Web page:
Parents alarmed by growing popularity of puff bar e-cigarettes among students

Students in Queensland schools smoke and sell highly addictive, flavored and disposable e-cigarettes called “puff bars”, say concerned parents and teachers.

Possession of nicotine e-cigarettes is illegal without a prescription in all states and territories except South Australia.

Puff Bars Australia sells disposable e-cigarettes online in a range of colors – some of which light up when used – and flavors such as pink lemonade, tobacco and strawberry.

The devices contain 5 percent, or 50 milligrams, of nicotine salt, which some say equates to about two and a half packs of cigarettes.

‘A two minute high’

A 14 year old student told ABC Radio Brisbane that puff bars have become very popular in her school and have given you a “buzz nic for about 2 minutes”.

“It doesn’t feel good. I remember the first time I did it, I was coughing so hard, but no really it makes you sick, because you’re all shaking and you can’t stand It’s like having a mini-high for two minutes.

Puff Bars Australia sells the devices online in a range of colors and flavors.

“I kind of thought at first, oh, that’s not smoking, I would never touch a cigarette.”

But then the teenager said she realized that e-cigarettes probably hurt just as much.

She felt the flavors were meant to appeal to teenagers and the devices were colorful and pretty and looked like portable chargers.

Meanwhile, a mother told ABC she only found out her daughter was using puff bars when she saw a text message asking if anyone had the device, and realized what it was wrong for. ‘acted after an online search.

“At first I was sad that your child was involved in this, then I understood it because I was a teenager and I understand – and then I was angry,” she said. “I was upset that these existed, that there was flavored nicotine that the kids liked.

The mother said there was not enough education in schools about e-cigarettes and the risks involved.

Coordinated vaping during lessons

A teacher at Gold Coast High School said that between classes, 10-15 students would gather in “every bathroom on campus” to vape, or use their cell phones to arrange vaping in the bathrooms during class. .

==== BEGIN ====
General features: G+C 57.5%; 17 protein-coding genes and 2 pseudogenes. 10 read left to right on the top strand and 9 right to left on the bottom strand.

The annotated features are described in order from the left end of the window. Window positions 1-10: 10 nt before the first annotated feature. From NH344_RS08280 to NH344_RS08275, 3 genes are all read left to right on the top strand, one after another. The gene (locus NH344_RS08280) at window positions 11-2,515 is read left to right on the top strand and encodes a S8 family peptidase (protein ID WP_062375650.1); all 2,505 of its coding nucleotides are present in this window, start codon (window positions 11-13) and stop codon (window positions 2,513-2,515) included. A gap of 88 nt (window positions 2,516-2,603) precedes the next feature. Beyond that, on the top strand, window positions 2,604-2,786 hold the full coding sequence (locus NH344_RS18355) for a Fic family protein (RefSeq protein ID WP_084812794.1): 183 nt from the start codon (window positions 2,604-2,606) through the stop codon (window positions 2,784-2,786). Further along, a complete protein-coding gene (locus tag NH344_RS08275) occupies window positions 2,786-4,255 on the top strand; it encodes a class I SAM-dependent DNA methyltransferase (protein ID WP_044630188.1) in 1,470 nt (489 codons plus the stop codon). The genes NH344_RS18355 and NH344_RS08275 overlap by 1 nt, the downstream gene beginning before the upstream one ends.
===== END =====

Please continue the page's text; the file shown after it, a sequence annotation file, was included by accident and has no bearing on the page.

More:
She said teachers were “helpless” and called for a ban on phones in schools statewide.

An image of two cylindrical vaping devices that have been taken apart and placed next to their components
Electronic cigarettes usually contain a battery, a heating element, and substances such as liquid nicotine. (

Provided: Andrew Cameron

)

Patricia Schluter, policy officer for the Lung Foundation of Australia, said puff bars were “bad for anyone’s lungs.”

She said that when young people inhaled nicotine – and a range of other chemicals in the aroma – while their brains and bodies were still developing, it could have impacts on learning, memory and pulse control. It could also increase the risk of addiction.

New import restrictions

A statement from the Therapeutic Goods Administration (TGA) said that starting in October, it would be illegal to import nicotine e-cigarettes and liquid nicotine for vaping without a prescription.

The statement said it would be difficult to control the purchase of nicotine e-cigarettes through websites hosted abroad.

But “from October 1, the Australian Border Force, in collaboration with the TGA, will have the power to intercept them at the border,” the statement said.

In Australia, around 147,000 people aged 15 to 24 used e-cigarettes in 2109, according to the TGA.

The vaping industry against devices

House of Vape owner Andrew Cameron has said he and the industry are “totally against” the devices.

“It’s not what we think of as vaping or a withdrawal device; these things are fueling a new nicotine addiction in children with excessively high nicotine levels that we totally disagree with,” M said. Cameron.

“About a pack of cigarettes is equivalent to about 22 to 22.5 milligrams of nicotine, so we equate a puff bar equivalent to two and a half packs of cigarettes in nicotine content.

Puff Bars Australia has been contacted for comment but has not responded.


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